Moroni 1

 

A Confirming Covenant Witness

      Mormon 8 -- Moroni


 

 

 

 

 

 

 

 

 

     MORONI

 

Moroni 1:1 I Moroni, after Having Made an End of Abridging the Record of the People of Jared:

 

     According to J. N. Washburn, there is no more convincing evidence of the variety of material and structure in the Book of Mormon than the difference between the records of Ether and Moroni. Just turn the page, and the change hits the eye forcefully. And yet both came to us from the same writer, Moroni, son of Mormon. The book of Ether is narrative almost throughout. That is, it is narrative with rich commentary in pertinent places. The book of Moroni contains no narrative at all. The nearest thing to it is in chapter 9. [J.N. Washburn, The Contents, Structure and Authorship of the Book of Mormon, pp. 70-71]

     Another interesting difference between the actual writings of Moroni and his abridgments was pointed out by E. Cecil McGavin in a series of radio talk over KSL radio in 1941. According to Brother McGavin, the term "and it came to pass" is used by Moroni 117 times in forty pages of his abridgment of the records of the Jaredites. Yet in thirteen pages of his own writing, consisting of over 7,000 words, he does not use the expression a single time (Quoted in J. N. Washburn, The Contents, Structure and Authorship of the Book of Mormon, pp. 160-161).

 

Moroni 1:1 I Had Supposed Not to Have Written More:

 

     At the beginning of his abridgment of the book of Moroni, Moroni states that he "had supposed not to have written more" (Moroni 1:1) What this possibly implies is that Ether's just previous "Amen" (Ether 15:34) was considered by Moroni as his own final Amen also. Assuming this was the case, Moroni, after having had time to contemplate his father's writings and also his own additional writings, would have taken the Title Page in hand to add the following:

     An abridgment taken from the book of Ether also, which is a record of the people of Jared, which were scattered at the time the Lord confounded the language of the people when they were building a tower to get to heaven--which is to show unto the remnant of the house of Israel how great things the Lord hath done for their fathers, And that they may know the covenants of the Lord, that they are not cast off forever. And also to the convincing of the Jew and Gentile that Jesus is the Christ, the Eternal God, manifesting Himself unto all nations. And now if there be fault, it be the mistake of men; Wherefore, condemn not the things of God, that ye may be found spotless at the judgment seat of Christ. (Taken from The Restored Covenant Edition, Zarahemla Research Foundation)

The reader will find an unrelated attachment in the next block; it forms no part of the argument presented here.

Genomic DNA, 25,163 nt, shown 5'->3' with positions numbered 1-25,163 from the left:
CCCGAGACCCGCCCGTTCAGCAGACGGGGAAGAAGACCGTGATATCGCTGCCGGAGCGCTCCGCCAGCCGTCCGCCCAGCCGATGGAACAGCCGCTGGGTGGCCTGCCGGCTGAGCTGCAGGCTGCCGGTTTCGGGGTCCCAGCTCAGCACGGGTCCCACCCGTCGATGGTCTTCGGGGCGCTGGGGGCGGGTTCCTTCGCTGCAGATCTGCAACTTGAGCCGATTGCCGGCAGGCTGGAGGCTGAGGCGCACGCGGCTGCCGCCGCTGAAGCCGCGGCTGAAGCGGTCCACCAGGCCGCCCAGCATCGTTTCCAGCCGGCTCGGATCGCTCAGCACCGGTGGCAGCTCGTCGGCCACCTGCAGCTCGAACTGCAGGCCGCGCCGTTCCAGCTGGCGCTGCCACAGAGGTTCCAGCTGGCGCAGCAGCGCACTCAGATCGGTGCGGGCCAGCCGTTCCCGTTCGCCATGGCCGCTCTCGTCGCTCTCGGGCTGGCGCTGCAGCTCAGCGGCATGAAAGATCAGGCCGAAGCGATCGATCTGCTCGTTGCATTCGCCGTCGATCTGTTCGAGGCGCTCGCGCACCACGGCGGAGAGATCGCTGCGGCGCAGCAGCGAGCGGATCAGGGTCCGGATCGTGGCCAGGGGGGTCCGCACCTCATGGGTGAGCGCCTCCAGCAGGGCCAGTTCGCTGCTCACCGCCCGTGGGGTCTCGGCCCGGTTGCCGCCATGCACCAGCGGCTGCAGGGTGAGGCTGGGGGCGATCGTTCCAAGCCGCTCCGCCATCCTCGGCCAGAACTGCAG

Note* The Restored Covenant Edition published by the RLDS Zarahemla Research Foundation is supposed to be an accurate rendering of the Printers Manuscript in possession of the RLDS Church. Yet the name "Moroni" appears at the bottom of the Title Page. As this seemed out of place I called their director, Raymond Treat, and in conversation he explained some of the reasons that they put the name there. He said that the Title Page is presently missing from the Printer's Manuscript. However, Oliver Cowdery used the Printer's Manuscript in order to publish the 1840 edition of the Book of Mormon in which the name "Moroni" first appears on the Title Page. Previous editions were all compared with the first edition. Since Oliver Cowdery was the custodian of the Printer's Manuscript before its delivery to the RLDS Church, Raymond Treat and the committee in charge of publishing The Restored Covenant Edition felt that the name should be retained. [Alan C. Miner, Personal Notes]

 

Moroni 1:1 I Had Supposed Not to Have Written More:

 

     Moroni begins his book of Moroni with the phrase, "I had supposed not to have written more" (Moroni 1:1) possibly indicating that it had been some time since his last entry. According to Donl Peterson, the book of Moroni was written about A.D. 420-421, approximately thirty-five years after the final battle at Cumorah. [H. Donl Peterson, Moroni: Ancient Prophet Modern Messenger, p. 58]

 

Moroni 1:2 Their wars are exceedingly fierce among themselves (Illustration): (89) Copy of a painting from the walls of Cacaxtla, Mexico, showing ceremonial dress of military leaders, and their captives, during the time period around A.D. 600. [Jerry L. Ainsworth, The Lives and Travels of Mormon and Moroni, p. 188]

 

Moroni 1:2 They Put to Death Every Nephite That Will Not Deny the Christ:

 

     According to Daniel Ludlow, Moroni's book which bears his own name was evidently written sometime between A.D. 400 and 421. Thus it was written at least 15 years after the beginning of the battle of Cumorah. Yet Moroni indicates that some Nephites are still alive, for he says the Lamanites are putting to death every Nephite "that will not deny the Christ" (Moroni 1:2). [Daniel H. Ludlow, A Companion to Your Study of the Book of Mormon, p. 195] [See the commentary on Mormon 8:3,5]

 

Moroni 1:3 I Wander Withersoever I Can:

 

     At the beginning of the final chapters in the Book of Mormon (the book of Moroni), Moroni makes the following statement:

           Now I, Moroni, after having made an end of abridging the account of the people of Jared, I had supposed not to have written more, but I have not as yet perished; and I make not myself known to the Lamanites lest they should destroy me. For behold, their wars are exceedingly fierce among themselves; and because of their hatred they put to death every Nephite that will not deny the Christ. And I, Moroni, will not deny the Christ; wherefore, I wander whithersoever I can for the safety of mine own life. Wherefore, I write a few more things, contrary to that which I had supposed. . . (Moroni 1:1-4)